In optics, orange has a wavelength between approximately 585 and 620 nm and a hue of 30° in HSV color space. In the RGB color space it is a secondary color numerically halfway between gamma-compressed red and yellow, as can be seen in the RGB color wheel. The complementary color of orange is azure. Orange pigments are largely in the ochre or cadmium families, and absorb mostly blue light.

Spring bud is the color that used to be called spring green before the X11 web color spring green was formulated in 1987 when the X11 colors were first promulgated. This color is now called spring bud to avoid confusion with the web color.

Shades of red Colors that are variations of red

Varieties of the color red may differ in hue, chroma or lightness, or in two or three of these qualities. Variations in value are also called tints and shades, a tint being a red or other hue mixed with white, a shade being mixed with black. A large selection of these various colors is shown below.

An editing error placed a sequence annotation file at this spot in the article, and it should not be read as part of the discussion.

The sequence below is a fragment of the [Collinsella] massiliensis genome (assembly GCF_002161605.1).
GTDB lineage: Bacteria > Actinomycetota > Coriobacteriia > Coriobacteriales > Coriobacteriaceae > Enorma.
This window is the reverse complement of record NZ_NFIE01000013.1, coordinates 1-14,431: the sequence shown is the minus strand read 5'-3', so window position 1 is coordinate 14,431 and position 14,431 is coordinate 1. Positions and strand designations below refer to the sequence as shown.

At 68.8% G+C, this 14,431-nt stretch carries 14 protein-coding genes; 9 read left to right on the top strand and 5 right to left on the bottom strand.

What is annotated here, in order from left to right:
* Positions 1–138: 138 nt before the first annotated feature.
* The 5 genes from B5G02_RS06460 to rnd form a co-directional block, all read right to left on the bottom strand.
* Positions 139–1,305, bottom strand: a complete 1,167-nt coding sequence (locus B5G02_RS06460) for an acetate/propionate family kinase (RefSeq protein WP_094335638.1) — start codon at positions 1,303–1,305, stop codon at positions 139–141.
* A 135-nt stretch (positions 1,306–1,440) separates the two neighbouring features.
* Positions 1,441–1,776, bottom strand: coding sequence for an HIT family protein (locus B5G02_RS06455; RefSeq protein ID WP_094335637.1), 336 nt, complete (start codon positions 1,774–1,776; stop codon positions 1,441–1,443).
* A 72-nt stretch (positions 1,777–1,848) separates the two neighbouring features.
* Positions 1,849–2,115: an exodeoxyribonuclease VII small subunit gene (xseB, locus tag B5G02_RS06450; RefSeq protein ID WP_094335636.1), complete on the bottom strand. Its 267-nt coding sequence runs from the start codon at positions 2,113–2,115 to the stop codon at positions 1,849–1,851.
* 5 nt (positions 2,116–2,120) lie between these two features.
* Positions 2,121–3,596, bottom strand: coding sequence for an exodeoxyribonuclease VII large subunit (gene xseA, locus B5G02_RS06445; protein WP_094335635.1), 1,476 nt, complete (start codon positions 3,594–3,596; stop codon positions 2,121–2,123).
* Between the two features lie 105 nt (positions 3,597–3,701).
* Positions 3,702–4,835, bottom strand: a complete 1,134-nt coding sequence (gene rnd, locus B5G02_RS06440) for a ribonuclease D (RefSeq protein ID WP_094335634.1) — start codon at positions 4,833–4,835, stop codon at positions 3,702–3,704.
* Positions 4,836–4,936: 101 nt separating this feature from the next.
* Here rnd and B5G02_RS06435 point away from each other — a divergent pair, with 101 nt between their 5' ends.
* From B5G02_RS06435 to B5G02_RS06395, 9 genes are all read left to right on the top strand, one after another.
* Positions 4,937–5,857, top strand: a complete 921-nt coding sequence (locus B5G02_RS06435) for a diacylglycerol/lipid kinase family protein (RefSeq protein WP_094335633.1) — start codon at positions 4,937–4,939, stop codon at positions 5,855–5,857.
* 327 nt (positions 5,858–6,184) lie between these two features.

Shades of pink Varieties of the color pink

The color pink has notable tints and shades. These various colors are shown below.

Shades of magenta

The color magenta has notable tints and shades. These various colors are shown below.

Tuscan red is a shade of red that was used on the passenger cars of the Pennsylvania Railroad, as well as on the PRR TrucTrailers. It also was used extensively by the New South Wales Government Railways in Australia, in a similar fashion to the PRR. The Canadian Pacific Railway used it historically and painted its luxury revival cars in this color. It is also a Prismacolor colored pencil.

Shades of yellow

Varieties of the color yellow may differ in hue, chroma or lightness, or in two or three of these qualities. Variations in value are also called tints and shades, a tint being a yellow or other hue mixed with white, a shade being mixed with black. A large selection of these various colors is shown below.